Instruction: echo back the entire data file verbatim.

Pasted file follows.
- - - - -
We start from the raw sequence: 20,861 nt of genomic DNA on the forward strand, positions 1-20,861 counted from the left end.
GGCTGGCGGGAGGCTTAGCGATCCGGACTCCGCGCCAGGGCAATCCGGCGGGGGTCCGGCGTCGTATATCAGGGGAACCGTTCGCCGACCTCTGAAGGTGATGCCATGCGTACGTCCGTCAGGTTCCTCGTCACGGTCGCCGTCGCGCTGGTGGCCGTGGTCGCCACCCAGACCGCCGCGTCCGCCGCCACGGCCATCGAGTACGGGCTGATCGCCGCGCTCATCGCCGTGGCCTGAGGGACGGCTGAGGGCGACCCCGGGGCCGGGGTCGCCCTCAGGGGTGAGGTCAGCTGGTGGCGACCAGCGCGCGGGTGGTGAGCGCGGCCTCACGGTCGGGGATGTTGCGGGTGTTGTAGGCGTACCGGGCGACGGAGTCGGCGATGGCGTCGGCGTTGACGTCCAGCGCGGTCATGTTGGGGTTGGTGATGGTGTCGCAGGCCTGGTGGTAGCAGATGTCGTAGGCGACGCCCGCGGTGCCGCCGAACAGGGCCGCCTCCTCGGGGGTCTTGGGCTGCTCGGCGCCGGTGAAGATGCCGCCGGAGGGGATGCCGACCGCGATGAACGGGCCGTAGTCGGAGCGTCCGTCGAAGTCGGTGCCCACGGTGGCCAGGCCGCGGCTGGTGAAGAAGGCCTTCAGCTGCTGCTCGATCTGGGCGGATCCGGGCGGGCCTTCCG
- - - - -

We start from the raw sequence: 20,861 nt of genomic DNA on the forward strand, positions 1-20,861 counted from the left end.
GGCTGGCGGGAGGCTTAGCGATCCGGACTCCGCGCCAGGGCAATCCGGCGGGGGTCCGGCGTCGTATATCAGGGGAACCGTTCGCCGACCTCTGAAGGTGATGCCATGCGTACGTCCGTCAGGTTCCTCGTCACGGTCGCCGTCGCGCTGGTGGCCGTGGTCGCCACCCAGACCGCCGCGTCCGCCGCCACGGCCATCGAGTACGGGCTGATCGCCGCGCTCATCGCCGTGGCCTGAGGGACGGCTGAGGGCGACCCCGGGGCCGGGGTCGCCCTCAGGGGTGAGGTCAGCTGGTGGCGACCAGCGCGCGGGTGGTGAGCGCGGCCTCACGGTCGGGGATGTTGCGGGTGTTGTAGGCGTACCGGGCGACGGAGTCGGCGATGGCGTCGGCGTTGACGTCCAGCGCGGTCATGTTGGGGTTGGTGATGGTGTCGCAGGCCTGGTGGTAGCAGATGTCGTAGGCGACGCCCGCGGTGCCGCCGAACAGGGCCGCCTCCTCGGGGGTCTTGGGCTGCTCGGCGCCGGTGAAGATGCCGCCGGAGGGGATGCCGACCGCGATGAACGGGCCGTAGTCGGAGCGTCCGTCGAAGTCGGTGCCCACGGTGGCCAGGCCGCGGCTGGTGAAGAAGGCCTTCAGCTGCTGCTCGATCTGGGCGGATCCGGGCGGGCCTTCCG